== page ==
encouraged to promote independent functioning
• Do not draw exposed bones back into tissue.
Treating an Open Fracture
• Cover wound.
• Splint fracture without disturbing wound.
• Place a moist 4" x 4" dressing over bone end
to prevent drying.
• Assist the surgeon in debridement of wound
Treating an Open Fracture
• fat embolism
• compartment syndrome
• deep vein thrombosis
• disseminated intravascular coagulopathy
• delayed union and nonunion
• avascular necrosis of bone
• reaction to internal fixation devices
• develops when tissue perfusion in the
muscles is less than that required for tissue
• patient complains of deep, severe pain,
which is not controlled by opioids.
• Reduction in size of muscle compartment
• It increase pressure in the muscle
• Reduce microcircualtion,leads to muscle
and nerve anoxia and necrosis
FAT EMBOLISM SYNDROME
• occurs most frequently in young adults
• fat globules may move into the blood
because the marrow pressure is greater
than the capillary pressure
• usually occurring within 24 to 72 hours
Patients with closed fractures:
• Encourage patient not to mobilize fracture
• exercises to maintain the health of
unaffected muscles for using assistive
devices (eg, crutches, walker).
• teach patients how to use assistive devices
• Patient teaching includes self-care,
medication information, monitoring for
potential complications, and the need for
continuing health care supervision.
Patients with open fractures:
• administers tetanus prophylaxis if indicated.
• wound irrigation and debridement in the
operating room are necessary.
• Intravenous antibiotics are prescribed to prevent
or treat infection.
• wound is cultured.
• fracture is carefully reduced and stabilized by
external fixation or intramedullary nails.
• Any damage to blood vessels, soft tissue, muscles,
nerves, and tendons is treated.
• Heavily contaminated wounds are left unsutured
and dressed with sterile gauze to permit swelling
and wound drainage.
Care of client with cast
Before application of a cast preparation of the
• Detailed explanation of the procedure
• Skin preparation involves through cleansing of the
• Presence of unremovable particle or dust should be
reported to the physician
• Roll the cast material are individually submerged in
clean water and excess water is squeezed from the
roll ,apply bandage is applied to encircle the
injured the body parts
• As the water evaporates the cast will dry
• plaster cast generates while drying so instruct
patient for heat sensation
• Do not cover the cast
• Windowing or bivalving a cast means cutting a
cast along both sides then splitting it to decrease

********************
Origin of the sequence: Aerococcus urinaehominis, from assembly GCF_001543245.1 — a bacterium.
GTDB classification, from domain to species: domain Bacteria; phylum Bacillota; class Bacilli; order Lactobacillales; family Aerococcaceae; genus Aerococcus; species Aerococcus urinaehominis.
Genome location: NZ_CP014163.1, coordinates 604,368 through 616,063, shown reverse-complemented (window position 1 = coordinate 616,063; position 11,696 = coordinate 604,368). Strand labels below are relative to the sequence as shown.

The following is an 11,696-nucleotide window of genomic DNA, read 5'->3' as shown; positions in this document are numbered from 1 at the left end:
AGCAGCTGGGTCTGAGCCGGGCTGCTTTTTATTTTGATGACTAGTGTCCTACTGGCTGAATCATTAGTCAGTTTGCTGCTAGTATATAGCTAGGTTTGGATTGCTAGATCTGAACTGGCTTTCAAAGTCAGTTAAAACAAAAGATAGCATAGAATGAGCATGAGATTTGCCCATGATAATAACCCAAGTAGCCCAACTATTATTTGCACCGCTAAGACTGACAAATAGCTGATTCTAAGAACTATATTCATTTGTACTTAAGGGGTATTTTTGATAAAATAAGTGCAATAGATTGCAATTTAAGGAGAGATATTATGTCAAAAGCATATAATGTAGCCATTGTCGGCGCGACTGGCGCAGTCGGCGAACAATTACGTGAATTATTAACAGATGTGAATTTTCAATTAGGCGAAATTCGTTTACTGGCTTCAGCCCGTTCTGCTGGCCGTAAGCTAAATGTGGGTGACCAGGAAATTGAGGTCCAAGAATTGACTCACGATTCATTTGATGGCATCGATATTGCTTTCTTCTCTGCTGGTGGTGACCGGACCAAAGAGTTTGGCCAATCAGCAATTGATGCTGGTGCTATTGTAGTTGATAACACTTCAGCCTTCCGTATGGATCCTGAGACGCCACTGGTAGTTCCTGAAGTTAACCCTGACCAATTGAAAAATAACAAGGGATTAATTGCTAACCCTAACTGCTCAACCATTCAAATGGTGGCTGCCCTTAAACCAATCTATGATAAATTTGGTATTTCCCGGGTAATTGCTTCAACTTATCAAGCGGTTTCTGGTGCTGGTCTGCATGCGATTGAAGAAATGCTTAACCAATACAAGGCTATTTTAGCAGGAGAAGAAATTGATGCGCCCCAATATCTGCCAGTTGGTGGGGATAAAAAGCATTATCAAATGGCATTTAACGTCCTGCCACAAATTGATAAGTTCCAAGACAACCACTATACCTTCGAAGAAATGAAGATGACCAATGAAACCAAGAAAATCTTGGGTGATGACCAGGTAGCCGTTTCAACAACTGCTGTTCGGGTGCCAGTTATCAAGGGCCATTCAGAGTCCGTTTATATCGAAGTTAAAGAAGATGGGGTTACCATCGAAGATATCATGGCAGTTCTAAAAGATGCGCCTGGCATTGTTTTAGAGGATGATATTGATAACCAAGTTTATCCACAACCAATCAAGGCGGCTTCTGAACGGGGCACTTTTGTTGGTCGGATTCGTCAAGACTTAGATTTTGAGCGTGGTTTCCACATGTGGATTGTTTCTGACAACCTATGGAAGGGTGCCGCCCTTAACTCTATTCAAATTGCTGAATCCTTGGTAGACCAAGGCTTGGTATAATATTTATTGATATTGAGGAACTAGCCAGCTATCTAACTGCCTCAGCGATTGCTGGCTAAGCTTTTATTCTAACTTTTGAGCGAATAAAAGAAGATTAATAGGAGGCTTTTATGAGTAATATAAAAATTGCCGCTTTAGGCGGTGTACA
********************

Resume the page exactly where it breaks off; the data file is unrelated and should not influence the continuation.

pressure on underlying tissue.
• Window may also be cut into cast to allow the
physician or nurse to visualize wounds under the
cast or removes drains.
• Neurovascular assessment: It should be performed
every 30 minutes for 4 hours.
• Assess the cast extremity for color, warmth, pulse
distal to the cast, capillary refill.
• Movement of the distal fingers or toes, awareness of
light touch distal to the cast, change in the
• Assessment of the pain: Assess the degree of pain
• Assessment of the cast: The skin around the
cast edges should be observed for damage or
“Hot spots” areas of the cast that feel warmer
than other section may indicate tissue necrosis
or infection under the cast.
“Wet spots” may indicate drainage under the
Care of external fixation
• Assessment- pain, nerve supply,infection,pin
• Small bleeding from pin site is normal
• Critical, If extend more than 24 hours
• Administer antibiotics, analgesic medicine
Care of traction
• Assessment – skin breakdown, pain,
• Stool softner
• Plenty of fluids
• Provide bedpan and urinals for elimination
• Encourage clients activity
Acute pain related breakdown of continuity of the
bone as evidenced by facial expressions and
verbalization of patient.
• Goals: Patient will not feel pain
• Assess the onset, duration, location, severity and intensity
• Administer the analgesic according to physician order.
• Provide comfort devices like sand bags for immobilization
of affected parts.
• Provide diversion therapy
Impaired physical mobility related to
application of traction or cast as evidenced by
• Goal: Patient will able to move unaffected area.
• Provide range of motion exercises to the patient.
• Assist the patient in ambulation after recovery of
• Provide assistance while using walker or crutches if
• Prevent from complication which usually occurs due to
Self care deficit related to fracture as evidenced by
poor personal hygiene.
• Goal: Patient will maintain the personal hygiene
• Assess the need of self care
• Encourage the patient or relatives to do self care activity
• Head to foot care to be provided to the patient.
• Educate about importance of maintaining personal
Imbalanced nutrition less than body requirement
relate to increase demand of nutrient for bone
healing as evidenced by observation.
• Goal: Maintain the nutritional status of the patient
• Assess the nutritional status by intake/output chart,
biochemical measures, body mass.
• Maintain intake output chart daily.
• Encourages the patient to take protein rich diet.
• Plenty of fluids and frequent intake of meal is necessary.
• Try to assess the daily weight of the client
• Joyce M. Black Jane Hokanson, medical
surgical nursing,7th edition, Elsevier
publication, volume 1,page no. 619-651
• Suddarth’s & burnner, text book of medical
surgical nursing, eleventh edition,Wolters
publication, Page no. 2079 -2104